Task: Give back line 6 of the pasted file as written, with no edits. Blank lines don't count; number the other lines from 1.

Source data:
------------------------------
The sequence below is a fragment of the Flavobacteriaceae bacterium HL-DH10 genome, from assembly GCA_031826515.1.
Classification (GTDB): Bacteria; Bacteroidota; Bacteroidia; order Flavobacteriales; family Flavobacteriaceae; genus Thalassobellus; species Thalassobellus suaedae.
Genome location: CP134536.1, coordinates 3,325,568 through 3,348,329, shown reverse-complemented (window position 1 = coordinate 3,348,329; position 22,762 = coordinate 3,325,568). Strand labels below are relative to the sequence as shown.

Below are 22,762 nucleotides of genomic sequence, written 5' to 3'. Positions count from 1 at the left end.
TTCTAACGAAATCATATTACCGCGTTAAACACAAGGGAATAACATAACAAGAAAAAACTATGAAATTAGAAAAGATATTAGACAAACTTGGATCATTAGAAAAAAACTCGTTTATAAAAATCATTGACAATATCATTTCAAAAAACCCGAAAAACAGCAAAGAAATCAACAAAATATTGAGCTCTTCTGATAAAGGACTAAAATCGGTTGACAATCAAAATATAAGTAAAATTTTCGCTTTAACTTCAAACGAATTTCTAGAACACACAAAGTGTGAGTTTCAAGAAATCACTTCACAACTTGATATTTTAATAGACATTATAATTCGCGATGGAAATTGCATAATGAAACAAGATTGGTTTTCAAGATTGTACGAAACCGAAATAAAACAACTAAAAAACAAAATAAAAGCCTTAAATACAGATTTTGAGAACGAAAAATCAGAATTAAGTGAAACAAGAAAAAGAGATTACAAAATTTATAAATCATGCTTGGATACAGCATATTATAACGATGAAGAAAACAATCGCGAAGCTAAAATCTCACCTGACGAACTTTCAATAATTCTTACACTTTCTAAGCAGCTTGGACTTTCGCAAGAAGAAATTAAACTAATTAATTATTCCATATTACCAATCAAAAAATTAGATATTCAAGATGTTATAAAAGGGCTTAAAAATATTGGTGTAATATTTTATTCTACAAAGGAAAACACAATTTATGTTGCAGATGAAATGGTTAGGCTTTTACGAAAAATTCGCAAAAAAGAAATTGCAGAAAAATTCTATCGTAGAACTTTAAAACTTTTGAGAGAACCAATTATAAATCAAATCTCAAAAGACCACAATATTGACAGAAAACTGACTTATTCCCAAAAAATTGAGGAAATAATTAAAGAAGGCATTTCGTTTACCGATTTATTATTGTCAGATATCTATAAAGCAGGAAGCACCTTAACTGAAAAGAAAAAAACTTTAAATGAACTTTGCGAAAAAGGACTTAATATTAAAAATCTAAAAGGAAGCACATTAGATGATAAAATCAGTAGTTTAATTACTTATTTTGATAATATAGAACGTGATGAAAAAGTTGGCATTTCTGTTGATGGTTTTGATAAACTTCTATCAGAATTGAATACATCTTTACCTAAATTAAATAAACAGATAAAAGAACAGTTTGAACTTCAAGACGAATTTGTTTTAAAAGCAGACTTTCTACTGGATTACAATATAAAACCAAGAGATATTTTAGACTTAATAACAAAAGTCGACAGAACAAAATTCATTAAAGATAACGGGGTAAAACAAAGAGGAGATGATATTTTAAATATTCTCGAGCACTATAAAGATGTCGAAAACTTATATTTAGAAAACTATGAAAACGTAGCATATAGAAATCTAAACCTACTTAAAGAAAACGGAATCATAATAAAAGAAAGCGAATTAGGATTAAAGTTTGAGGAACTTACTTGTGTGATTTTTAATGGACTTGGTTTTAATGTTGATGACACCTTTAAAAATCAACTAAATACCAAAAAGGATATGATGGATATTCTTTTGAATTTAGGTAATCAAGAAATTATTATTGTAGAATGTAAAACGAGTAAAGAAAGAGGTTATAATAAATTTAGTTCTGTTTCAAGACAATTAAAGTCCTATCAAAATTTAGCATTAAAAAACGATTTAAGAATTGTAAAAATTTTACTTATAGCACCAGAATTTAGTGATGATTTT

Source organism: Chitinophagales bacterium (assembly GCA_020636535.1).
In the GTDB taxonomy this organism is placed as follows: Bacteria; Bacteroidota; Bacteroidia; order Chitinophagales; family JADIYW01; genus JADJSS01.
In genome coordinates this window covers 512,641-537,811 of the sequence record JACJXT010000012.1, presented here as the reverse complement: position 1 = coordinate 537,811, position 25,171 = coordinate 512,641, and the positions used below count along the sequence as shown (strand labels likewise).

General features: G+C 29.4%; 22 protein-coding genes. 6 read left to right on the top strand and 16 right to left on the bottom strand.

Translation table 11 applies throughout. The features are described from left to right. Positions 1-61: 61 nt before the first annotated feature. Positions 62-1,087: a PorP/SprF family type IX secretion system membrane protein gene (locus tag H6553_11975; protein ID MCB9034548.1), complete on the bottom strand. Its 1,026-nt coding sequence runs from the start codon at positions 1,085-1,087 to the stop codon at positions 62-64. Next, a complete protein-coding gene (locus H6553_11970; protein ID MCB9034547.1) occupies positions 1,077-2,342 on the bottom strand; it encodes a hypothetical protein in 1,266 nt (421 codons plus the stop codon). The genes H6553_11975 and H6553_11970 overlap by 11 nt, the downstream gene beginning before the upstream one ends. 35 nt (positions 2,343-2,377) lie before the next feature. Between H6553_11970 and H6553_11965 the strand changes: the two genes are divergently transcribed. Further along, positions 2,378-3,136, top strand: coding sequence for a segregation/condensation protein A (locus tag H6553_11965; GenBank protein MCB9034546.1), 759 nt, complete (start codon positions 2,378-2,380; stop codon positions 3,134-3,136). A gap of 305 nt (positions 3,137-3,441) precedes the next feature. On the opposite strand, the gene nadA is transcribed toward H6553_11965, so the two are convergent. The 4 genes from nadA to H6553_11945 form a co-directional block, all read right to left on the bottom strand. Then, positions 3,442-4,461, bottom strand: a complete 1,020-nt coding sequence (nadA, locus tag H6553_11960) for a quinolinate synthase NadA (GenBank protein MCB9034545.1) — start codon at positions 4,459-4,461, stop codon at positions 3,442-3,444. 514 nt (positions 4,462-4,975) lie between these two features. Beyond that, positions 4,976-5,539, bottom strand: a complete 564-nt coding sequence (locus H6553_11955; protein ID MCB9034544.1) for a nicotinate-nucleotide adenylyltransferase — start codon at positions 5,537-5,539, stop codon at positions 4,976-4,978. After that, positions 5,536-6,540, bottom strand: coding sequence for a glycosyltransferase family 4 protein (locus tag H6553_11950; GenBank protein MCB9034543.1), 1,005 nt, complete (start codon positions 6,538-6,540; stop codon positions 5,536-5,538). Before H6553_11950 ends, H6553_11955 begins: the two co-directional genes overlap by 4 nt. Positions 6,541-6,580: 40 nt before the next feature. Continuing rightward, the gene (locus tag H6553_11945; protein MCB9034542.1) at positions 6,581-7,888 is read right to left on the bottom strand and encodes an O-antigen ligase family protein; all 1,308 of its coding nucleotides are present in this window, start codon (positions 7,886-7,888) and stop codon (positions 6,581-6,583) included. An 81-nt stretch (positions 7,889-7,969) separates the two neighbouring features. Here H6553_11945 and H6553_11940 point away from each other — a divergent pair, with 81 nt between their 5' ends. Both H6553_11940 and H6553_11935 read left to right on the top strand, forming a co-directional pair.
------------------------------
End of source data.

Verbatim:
Source organism: Chitinophagales bacterium (assembly GCA_020636535.1).